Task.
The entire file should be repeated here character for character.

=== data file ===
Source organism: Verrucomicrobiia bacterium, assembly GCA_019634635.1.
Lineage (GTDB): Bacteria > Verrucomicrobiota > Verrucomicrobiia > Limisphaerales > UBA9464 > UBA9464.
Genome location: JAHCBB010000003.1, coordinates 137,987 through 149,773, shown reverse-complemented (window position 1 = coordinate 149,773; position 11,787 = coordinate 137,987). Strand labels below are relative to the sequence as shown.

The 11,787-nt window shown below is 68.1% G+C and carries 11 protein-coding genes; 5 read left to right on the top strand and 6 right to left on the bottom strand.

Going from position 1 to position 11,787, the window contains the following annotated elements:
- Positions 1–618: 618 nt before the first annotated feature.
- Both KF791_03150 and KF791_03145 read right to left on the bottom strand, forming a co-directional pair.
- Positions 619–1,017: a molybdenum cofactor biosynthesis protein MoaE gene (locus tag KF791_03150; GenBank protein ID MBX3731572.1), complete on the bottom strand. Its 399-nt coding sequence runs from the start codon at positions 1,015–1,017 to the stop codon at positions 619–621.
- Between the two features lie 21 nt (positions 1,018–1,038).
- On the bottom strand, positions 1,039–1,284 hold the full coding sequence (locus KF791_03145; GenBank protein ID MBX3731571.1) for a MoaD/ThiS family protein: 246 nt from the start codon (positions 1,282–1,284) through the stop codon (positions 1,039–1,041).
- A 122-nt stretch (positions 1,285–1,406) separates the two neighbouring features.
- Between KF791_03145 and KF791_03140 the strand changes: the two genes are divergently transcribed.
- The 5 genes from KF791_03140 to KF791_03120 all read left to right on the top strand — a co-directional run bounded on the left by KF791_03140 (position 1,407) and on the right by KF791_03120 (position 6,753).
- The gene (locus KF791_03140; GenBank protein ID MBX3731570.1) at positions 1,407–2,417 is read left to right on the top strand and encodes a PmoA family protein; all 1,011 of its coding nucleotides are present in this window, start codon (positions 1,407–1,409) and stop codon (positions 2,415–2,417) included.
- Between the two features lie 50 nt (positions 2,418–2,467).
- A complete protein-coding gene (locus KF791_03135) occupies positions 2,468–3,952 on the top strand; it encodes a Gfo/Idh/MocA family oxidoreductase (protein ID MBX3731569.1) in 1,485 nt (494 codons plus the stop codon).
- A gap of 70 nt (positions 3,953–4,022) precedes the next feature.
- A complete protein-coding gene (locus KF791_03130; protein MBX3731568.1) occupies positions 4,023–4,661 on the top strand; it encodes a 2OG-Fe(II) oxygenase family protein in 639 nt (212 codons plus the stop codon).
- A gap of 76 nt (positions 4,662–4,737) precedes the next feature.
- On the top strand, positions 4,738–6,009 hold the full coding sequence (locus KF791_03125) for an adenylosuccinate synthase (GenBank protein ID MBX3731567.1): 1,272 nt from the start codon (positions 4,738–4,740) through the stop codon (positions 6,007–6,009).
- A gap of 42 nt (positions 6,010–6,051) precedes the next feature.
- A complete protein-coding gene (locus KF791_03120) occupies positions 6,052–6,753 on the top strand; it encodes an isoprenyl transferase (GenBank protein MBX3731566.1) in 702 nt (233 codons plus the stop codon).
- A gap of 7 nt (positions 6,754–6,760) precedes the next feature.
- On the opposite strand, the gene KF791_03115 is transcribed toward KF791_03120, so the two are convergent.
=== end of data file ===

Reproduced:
Source organism: Verrucomicrobiia bacterium, assembly GCA_019634635.1.
Lineage (GTDB): Bacteria > Verrucomicrobiota > Verrucomicrobiia > Limisphaerales > UBA9464 > UBA9464.
Genome location: JAHCBB010000003.1, coordinates 137,987 through 149,773, shown reverse-complemented (window position 1 = coordinate 149,773; position 11,787 = coordinate 137,987). Strand labels below are relative to the sequence as shown.

The 11,787-nt window shown below is 68.1% G+C and carries 11 protein-coding genes; 5 read left to right on the top strand and 6 right to left on the bottom strand.

Going from position 1 to position 11,787, the window contains the following annotated elements:
- Positions 1–618: 618 nt before the first annotated feature.
- Both KF791_03150 and KF791_03145 read right to left on the bottom strand, forming a co-directional pair.
- Positions 619–1,017: a molybdenum cofactor biosynthesis protein MoaE gene (locus tag KF791_03150; GenBank protein ID MBX3731572.1), complete on the bottom strand. Its 399-nt coding sequence runs from the start codon at positions 1,015–1,017 to the stop codon at positions 619–621.
- Between the two features lie 21 nt (positions 1,018–1,038).
- On the bottom strand, positions 1,039–1,284 hold the full coding sequence (locus KF791_03145; GenBank protein ID MBX3731571.1) for a MoaD/ThiS family protein: 246 nt from the start codon (positions 1,282–1,284) through the stop codon (positions 1,039–1,041).
- A 122-nt stretch (positions 1,285–1,406) separates the two neighbouring features.
- Between KF791_03145 and KF791_03140 the strand changes: the two genes are divergently transcribed.
- The 5 genes from KF791_03140 to KF791_03120 all read left to right on the top strand — a co-directional run bounded on the left by KF791_03140 (position 1,407) and on the right by KF791_03120 (position 6,753).
- The gene (locus KF791_03140; GenBank protein ID MBX3731570.1) at positions 1,407–2,417 is read left to right on the top strand and encodes a PmoA family protein; all 1,011 of its coding nucleotides are present in this window, start codon (positions 1,407–1,409) and stop codon (positions 2,415–2,417) included.
- Between the two features lie 50 nt (positions 2,418–2,467).
- A complete protein-coding gene (locus KF791_03135) occupies positions 2,468–3,952 on the top strand; it encodes a Gfo/Idh/MocA family oxidoreductase (protein ID MBX3731569.1) in 1,485 nt (494 codons plus the stop codon).
- A gap of 70 nt (positions 3,953–4,022) precedes the next feature.
- A complete protein-coding gene (locus KF791_03130; protein MBX3731568.1) occupies positions 4,023–4,661 on the top strand; it encodes a 2OG-Fe(II) oxygenase family protein in 639 nt (212 codons plus the stop codon).
- A gap of 76 nt (positions 4,662–4,737) precedes the next feature.
- On the top strand, positions 4,738–6,009 hold the full coding sequence (locus KF791_03125) for an adenylosuccinate synthase (GenBank protein ID MBX3731567.1): 1,272 nt from the start codon (positions 4,738–4,740) through the stop codon (positions 6,007–6,009).
- A gap of 42 nt (positions 6,010–6,051) precedes the next feature.
- A complete protein-coding gene (locus KF791_03120) occupies positions 6,052–6,753 on the top strand; it encodes an isoprenyl transferase (GenBank protein MBX3731566.1) in 702 nt (233 codons plus the stop codon).
- A gap of 7 nt (positions 6,754–6,760) precedes the next feature.
- On the opposite strand, the gene KF791_03115 is transcribed toward KF791_03120, so the two are convergent.